On a farm in Scotland on August 6, 1881, an amazing person was born. This amazing person was Alexander Fleming.
As a boy he roamed the countryside with his 8 siblings who lived with him in a desolate area of Scotland. The Fleming children had a love for the flora, fauna and merry weather that surrounded their farm for miles. "We unconsciously learned a great deal from nature," he said at a later time in his life.
After his father passed away, Alec, who was 14, and 4 siblings moved to London. The eldest brother took over the Fleming's family farm. Tom, a close brother of Alec, started a practice in medicine in London. He strongly encouraged his younger brother to do the same. Alexander went to school and to his disappointment was employed by a shipping firm where he worked for a little while. In 1900 war broke out and 3 of the Fleming boys, including Alec, went to war in South Africa.
Fleming won a scholarship to St. Mary's Hospital Medical School in London. He went on and passed exams and completed his medical training at the Royal College of Surgeons in England. In that same year he published a paper on a field he would excel with in the future, immunology. He also wrote more papers on immunology and chemotherapy and original descriptions of lysozyme and penicillin.
Over the next few years he worked in a laboratory of the Royal Army Medical Corps as a doctor in World War I. He saved many lives with his discoveries. He proved pus helps fight diseases and developed a new treatment for a common disease, syphilis. But Alexander made his most important discoveries while he was doing research in the inoculation department at St. Mary's. He proved that an enzyme found in body liquids (tears) called lysozyme had a natural antibacterial effect.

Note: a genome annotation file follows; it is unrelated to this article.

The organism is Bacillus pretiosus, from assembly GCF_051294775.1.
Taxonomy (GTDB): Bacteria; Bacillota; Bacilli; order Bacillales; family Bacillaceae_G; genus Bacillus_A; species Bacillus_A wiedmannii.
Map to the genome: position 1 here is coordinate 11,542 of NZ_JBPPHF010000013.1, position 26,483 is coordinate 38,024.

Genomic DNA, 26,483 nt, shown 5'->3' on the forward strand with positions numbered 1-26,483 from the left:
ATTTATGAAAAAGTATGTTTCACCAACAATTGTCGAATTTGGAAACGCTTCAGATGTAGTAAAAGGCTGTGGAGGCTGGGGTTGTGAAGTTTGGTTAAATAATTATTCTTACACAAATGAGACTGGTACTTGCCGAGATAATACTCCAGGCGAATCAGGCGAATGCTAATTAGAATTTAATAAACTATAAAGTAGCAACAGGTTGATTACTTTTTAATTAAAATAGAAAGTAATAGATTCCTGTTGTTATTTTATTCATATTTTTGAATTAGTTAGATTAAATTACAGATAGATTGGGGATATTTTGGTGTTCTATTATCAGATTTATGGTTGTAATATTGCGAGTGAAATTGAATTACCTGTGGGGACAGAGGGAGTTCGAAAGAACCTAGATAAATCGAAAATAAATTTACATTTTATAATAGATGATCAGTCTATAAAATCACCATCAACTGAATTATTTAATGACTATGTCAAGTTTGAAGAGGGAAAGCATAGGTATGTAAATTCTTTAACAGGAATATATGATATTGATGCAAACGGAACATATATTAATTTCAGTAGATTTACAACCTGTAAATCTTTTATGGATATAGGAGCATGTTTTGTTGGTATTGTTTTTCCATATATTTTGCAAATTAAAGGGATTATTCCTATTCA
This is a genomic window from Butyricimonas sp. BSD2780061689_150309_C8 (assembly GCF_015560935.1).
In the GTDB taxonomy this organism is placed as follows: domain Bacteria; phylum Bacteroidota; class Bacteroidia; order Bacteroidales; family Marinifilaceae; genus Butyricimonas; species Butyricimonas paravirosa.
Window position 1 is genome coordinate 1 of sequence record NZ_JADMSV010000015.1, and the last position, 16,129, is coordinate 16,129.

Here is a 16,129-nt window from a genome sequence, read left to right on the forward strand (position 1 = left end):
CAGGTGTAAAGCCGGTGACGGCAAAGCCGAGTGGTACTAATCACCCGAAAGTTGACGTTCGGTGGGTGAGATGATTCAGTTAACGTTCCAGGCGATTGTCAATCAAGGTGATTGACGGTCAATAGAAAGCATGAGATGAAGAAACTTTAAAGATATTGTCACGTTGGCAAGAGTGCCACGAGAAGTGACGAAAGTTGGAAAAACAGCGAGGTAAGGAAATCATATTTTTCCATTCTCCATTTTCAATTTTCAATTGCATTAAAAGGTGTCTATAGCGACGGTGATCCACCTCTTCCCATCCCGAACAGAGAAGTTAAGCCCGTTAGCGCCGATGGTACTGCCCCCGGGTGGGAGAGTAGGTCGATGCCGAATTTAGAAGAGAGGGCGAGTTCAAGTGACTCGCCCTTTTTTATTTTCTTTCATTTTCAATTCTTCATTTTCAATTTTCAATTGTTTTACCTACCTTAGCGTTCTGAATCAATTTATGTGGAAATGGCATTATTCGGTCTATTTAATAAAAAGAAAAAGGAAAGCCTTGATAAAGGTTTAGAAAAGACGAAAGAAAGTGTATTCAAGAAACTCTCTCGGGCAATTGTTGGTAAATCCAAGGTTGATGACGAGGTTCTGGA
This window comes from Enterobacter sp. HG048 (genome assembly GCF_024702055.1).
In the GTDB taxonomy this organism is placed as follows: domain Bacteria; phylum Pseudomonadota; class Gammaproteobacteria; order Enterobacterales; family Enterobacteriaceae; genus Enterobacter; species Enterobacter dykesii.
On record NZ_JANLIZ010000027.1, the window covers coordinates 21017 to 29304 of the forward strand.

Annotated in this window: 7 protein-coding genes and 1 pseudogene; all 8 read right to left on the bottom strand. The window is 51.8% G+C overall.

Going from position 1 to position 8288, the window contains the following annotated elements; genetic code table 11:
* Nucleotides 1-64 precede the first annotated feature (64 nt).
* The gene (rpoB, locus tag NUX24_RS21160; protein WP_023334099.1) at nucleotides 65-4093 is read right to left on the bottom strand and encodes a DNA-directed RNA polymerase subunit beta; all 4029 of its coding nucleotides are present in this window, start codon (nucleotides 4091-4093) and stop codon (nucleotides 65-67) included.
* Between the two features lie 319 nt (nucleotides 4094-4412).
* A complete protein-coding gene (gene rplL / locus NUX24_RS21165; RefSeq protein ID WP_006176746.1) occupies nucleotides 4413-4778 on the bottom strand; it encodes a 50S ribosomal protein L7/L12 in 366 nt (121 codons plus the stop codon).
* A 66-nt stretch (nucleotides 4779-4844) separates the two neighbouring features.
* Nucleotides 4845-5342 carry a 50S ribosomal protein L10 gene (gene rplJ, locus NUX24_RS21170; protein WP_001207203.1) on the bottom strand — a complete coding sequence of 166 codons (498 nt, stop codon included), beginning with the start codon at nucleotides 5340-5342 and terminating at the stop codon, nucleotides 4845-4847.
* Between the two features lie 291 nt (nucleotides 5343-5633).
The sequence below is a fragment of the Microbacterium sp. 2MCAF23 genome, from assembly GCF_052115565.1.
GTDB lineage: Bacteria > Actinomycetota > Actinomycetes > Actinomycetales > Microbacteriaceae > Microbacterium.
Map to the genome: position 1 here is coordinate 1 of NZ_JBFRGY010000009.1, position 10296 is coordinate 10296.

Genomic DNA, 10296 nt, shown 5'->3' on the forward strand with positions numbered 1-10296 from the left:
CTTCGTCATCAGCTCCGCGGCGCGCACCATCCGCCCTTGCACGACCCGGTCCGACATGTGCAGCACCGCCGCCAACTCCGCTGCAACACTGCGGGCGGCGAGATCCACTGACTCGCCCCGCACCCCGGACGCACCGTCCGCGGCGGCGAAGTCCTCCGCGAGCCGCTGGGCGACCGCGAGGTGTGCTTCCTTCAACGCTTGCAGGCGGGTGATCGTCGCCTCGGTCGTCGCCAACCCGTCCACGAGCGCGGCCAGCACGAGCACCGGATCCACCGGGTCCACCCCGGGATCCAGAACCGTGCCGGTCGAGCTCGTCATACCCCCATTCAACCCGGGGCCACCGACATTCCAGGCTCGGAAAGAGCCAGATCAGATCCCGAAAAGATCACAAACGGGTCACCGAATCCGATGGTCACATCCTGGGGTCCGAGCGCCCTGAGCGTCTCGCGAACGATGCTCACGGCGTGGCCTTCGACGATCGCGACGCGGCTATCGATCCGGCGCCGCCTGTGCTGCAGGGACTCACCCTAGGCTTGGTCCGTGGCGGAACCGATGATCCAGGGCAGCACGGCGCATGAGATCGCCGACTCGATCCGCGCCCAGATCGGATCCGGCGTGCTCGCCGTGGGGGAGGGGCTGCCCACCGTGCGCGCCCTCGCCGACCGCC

While doing further research, Fleming accidentally made a huge discovery. In his cluttered lab, he saw that in a contaminated lab culture a common mold, like that found on stale bread, was growing. Although that wasn't surprising, what it was doing was! The staph bacteria in the contaminated dishes had been killed around the mold. He called this mold penicillin. Fleming said "One sometimes finds what one is not looking for."
He carefully tested his new creation on animals but without harming them, since he had loved living creatures all his life. His discovery was made in 1929 and was printed in magazines, but raised little interest until World War II when it saved many lives. Today penicillin is used to treat all kinds of bacterial infections.
Fleming received the Nobel Peace Prize in 1945, which he shared with Howard Florey and Ernst Chain who finished Fleming's work. He was knighted in 1944. Sir Alexander Fleming died on March 11th in 1955 and was buried in St. Paul's Cathedral.